They say that the first year of living in Los Angeles will kick you in the ass. By "they," I mean everybody. If you can survive the culture shock, brushes with bankruptcy, and frustration that results from not being able to leave your car to buy gummy Coke bottles while you pump your gas, then you just might have what it takes to not only endure, but thrive in the land that I have come to realize is "So Cal."
I never fell prey to the idea that Hollywood consisted of magical movie making fairies and bountiful bookings, but it seems as though any person I run into who justifies paying ninety American dollars to enthusiastically sit in half of a van for two hours as someone chauffeurs them past Wesley Snipes's old house and tries to trick them into thinking they have seen someone tabloid worthy seems to be under the impression that Hollywood is the place where Jesus puts the pending miracles.
Yeah, um. Hollywood isn't really any of those things. It's actually one of the cheaper places to live in the city and, truth be told, I don't think that famous people go there. If you drive a few miles to the right you will run into the Chateau Marmont shortly before you hit
California is a strange land. Also, what the hell is with beach people? The only ones who wear clothes are the residents of Santa Monica. The rest of them just walk around naked and do a ton of ecstasy while they try to figure out how to lindy hop to Skrillex. Spoiler: It doesn't work. I don't know why the hell these rich white kids think that it looks cool.
I know that I have not been posting nearly as frequently since I arrived in Los Angeles. Adapting to a new culture is hard work. I stayed with the gracious Nugs of That Ain't Kosher for a month before venturing out of the safe haven of West Hollywood and into the jungle of Korea Town to be a glorified nanny.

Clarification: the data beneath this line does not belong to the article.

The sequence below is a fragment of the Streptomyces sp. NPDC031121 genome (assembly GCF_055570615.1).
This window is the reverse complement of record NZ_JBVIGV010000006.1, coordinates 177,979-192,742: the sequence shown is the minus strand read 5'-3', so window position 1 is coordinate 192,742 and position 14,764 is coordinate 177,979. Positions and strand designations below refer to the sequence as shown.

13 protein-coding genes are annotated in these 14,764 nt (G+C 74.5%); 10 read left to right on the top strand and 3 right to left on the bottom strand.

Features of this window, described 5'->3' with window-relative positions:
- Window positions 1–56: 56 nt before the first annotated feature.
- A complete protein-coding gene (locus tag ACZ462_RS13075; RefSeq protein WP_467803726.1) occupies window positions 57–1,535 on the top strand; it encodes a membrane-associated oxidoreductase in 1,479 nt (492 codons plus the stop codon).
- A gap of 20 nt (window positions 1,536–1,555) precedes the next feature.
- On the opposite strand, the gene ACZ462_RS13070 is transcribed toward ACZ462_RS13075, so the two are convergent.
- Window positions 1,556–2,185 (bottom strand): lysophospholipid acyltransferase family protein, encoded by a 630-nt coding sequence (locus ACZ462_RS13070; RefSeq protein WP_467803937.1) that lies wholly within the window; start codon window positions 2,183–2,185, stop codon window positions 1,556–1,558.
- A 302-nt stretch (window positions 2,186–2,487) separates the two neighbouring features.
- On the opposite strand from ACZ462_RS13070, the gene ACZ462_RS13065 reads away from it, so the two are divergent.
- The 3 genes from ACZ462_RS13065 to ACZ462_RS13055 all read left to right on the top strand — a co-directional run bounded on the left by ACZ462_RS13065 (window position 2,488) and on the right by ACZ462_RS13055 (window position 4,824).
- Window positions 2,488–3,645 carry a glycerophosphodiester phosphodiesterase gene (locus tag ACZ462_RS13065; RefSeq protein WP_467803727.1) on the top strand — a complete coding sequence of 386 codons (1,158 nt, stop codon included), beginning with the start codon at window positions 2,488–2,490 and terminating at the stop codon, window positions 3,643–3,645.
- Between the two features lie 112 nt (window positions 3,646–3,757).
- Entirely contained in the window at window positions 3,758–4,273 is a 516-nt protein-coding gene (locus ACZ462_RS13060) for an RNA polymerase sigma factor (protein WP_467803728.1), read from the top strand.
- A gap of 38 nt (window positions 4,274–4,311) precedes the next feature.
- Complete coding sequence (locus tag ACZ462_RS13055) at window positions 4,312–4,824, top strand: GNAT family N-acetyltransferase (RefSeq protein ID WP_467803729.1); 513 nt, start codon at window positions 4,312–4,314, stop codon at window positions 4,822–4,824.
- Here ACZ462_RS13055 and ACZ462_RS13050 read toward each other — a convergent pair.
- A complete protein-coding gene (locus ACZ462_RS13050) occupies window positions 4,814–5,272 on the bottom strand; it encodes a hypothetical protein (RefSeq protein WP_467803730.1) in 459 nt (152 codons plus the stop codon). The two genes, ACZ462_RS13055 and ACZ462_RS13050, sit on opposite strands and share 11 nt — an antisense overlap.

Notice that I said "glorified" and not "actual" nanny.
My type of nannying is different than taking care of children. Oh, children would be easy. Instead, I am nanny to an entire structure. It has fifty or so rooms. Forty of these rooms contain at least one human being that I am responsible for nurturing. And by nurturing, I actually mean taking their money and making sure that their toilet flushes all the way.
My car has been towed twice, resulting in me paying $300 each time to get it out of the impound lot. On top of this, I owe the city of Los Angeles $400 more dollars in parking tickets because there is nowhere to park while I do important nanny things.
Because of my nannying gig, I can now say, with one hundred percent certainty, that I have seen the face of certain death and that crack does indeed kill.
I work at a restaurant on weekend nights. Even though this is technically work, it is a welcome vacation for me because I can shut off my nannying phone and justify that action by saying, "Well, I have to pay off these parking fees somehow, don't I?"
As of right now, there is no such thing as "a day off." I have no days off.
I am stressed. I am frazzled. I am frustrated.
But you know what?
I'd still never go back to Georgia.